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November 19, 2007

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Go Ahead — Have a Martini!

I have recently come to the conclusion that at least when it concerns the most important things in life — women, guns, cars and adult beverages — men are only slightly more intelligent than unicellular organisms. While that other sex, women, grow, change and evolve, men apparently have their critical circuits fused at an early age. I could tell you this story about jerking sodas in my grandfather’s drugstore in Memphis and this really hot girl in a poodle skirt and ankle bracelet…but I won’t.

Instead, I’ll use that sleazy tease to explain why I’m crazy about Martini-Henry rifles. The falling block, self-cocking single shot Martini-Henry protected the British Empire from the 1870s until the turn of the century. They were big, ugly brutes, lobbing 577-450 bullets behind a huge load of black powder at the Empire’s enemies around the globe. You’re probably the most familiar with Martinis from the 1964 movie Zulu! (complete with exclamation point), starring Michael Caine, where 1,000 British soldiers with Martini-Henrys held off some 4,000 incredibly good Zulu warriors at Rorke’s Drift in Natal Province, South Africa.

So anyway, at some formative time in my life I see Zulu!, and the single-shot rifle circuit fuses shut on “Martinis.” I’d been prepped for this moment by over-exposure to the old Frank DeHaas book on single-shot rifles, Single Shot Rifles and Actions, which I’d poured though with the intensity that only a young male primate who has not yet discovered the opposite sex can. My theory was that since I had never even seen a Winchester High Wall or Low Wall in any of the Tennessee gunstores — the early 1960s were hardly a high-water mark for single shot rifles — and all the Remington Rolling Blocks and Trapdoor Springfields were beat to crap, a Martini-Henry, or at the very least, one of the Cadet Martinis, the training versions in .310 Greener, was within my reach.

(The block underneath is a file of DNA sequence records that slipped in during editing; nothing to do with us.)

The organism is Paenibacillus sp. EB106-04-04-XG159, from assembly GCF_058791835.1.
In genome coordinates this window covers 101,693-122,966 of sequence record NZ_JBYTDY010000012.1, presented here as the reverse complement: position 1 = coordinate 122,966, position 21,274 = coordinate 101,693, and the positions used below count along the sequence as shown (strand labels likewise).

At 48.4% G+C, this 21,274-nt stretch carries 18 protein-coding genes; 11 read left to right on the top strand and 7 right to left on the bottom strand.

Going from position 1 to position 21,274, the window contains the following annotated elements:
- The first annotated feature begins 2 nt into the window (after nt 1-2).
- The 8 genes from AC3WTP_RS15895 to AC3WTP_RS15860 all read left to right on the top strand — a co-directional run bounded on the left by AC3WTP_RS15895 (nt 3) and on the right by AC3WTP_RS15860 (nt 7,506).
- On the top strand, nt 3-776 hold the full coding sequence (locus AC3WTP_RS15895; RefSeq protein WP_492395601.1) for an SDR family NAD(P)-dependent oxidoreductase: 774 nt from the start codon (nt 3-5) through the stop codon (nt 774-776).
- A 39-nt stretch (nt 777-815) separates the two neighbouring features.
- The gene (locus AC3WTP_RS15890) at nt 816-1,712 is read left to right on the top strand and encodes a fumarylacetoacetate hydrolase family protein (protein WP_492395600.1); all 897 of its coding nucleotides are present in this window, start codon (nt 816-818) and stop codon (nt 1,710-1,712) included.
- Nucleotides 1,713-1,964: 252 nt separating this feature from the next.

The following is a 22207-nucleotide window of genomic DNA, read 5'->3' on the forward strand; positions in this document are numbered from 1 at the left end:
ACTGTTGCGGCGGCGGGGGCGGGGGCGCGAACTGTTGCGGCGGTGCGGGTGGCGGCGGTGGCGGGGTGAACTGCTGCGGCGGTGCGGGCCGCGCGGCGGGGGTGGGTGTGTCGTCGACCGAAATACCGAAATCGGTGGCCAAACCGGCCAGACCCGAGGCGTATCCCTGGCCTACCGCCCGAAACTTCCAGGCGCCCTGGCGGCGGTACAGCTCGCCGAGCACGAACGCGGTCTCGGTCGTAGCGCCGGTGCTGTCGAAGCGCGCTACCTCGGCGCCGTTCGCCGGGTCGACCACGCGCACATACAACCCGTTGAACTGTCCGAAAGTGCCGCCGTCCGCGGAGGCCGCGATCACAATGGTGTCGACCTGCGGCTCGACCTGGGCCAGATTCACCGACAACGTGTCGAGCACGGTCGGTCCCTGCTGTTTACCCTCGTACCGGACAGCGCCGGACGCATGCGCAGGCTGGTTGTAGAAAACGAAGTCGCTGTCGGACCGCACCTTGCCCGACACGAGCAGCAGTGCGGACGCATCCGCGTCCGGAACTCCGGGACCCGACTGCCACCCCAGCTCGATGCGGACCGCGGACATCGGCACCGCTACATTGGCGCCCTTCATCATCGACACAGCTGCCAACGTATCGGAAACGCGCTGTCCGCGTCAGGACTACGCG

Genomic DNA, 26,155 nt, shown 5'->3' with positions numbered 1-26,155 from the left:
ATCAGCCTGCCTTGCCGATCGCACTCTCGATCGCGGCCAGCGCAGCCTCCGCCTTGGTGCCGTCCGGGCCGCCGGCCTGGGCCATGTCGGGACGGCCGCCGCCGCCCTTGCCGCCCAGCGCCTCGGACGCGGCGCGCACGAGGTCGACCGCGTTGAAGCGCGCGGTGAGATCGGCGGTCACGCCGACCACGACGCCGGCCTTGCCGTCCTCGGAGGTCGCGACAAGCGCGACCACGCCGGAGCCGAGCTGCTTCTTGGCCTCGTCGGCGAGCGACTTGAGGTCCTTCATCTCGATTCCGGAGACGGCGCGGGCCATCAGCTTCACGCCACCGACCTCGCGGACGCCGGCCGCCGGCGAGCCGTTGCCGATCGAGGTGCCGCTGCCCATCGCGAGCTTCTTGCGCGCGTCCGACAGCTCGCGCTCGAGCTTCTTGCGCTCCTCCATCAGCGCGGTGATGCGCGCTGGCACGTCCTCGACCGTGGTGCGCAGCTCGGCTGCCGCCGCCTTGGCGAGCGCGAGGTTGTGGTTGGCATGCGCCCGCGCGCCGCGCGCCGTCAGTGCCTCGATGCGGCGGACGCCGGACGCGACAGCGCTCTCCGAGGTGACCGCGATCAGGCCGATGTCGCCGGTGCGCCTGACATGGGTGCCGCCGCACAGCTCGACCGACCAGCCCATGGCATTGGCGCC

I spent a lot of time planning, plotting, outlining caliber conversions…and then I discovered girls!

Flash forward to the more-or-less present. My first reentry into Martini World was a couple of years ago when I stumbled into master gunsmith Vic Samuel, who builds flawless little gems out of Martini Cadet actions that he travels all over the world to scavenge. I had him build me an homage to all the Cadet converted to .357 “crow guns” back in the early 1960s…you can read the whole story on the Cadet at the DOWN RANGE TV.

That still left me jones’ing for a full-size Martini-Henry…which is where I still am, but two important things have changed:

1) There’s a flood of full-sized Martini-Henrys on the market, thanks to the unearthing of the Kathmandu armory described in Christian Cranmer’s book Treasure is Where You Find It. Essentially, military arms “treasure hunters” got permission to “mine” a collapsed Nepalese armory in Kathmandu, where they discovered an incredible treasure trove of cannons, knives and small arms, including thousands of well-preserved Martini-Henrys in various flavors. All of a sudden the relatively obscure guns are available all over the place for bargain prices.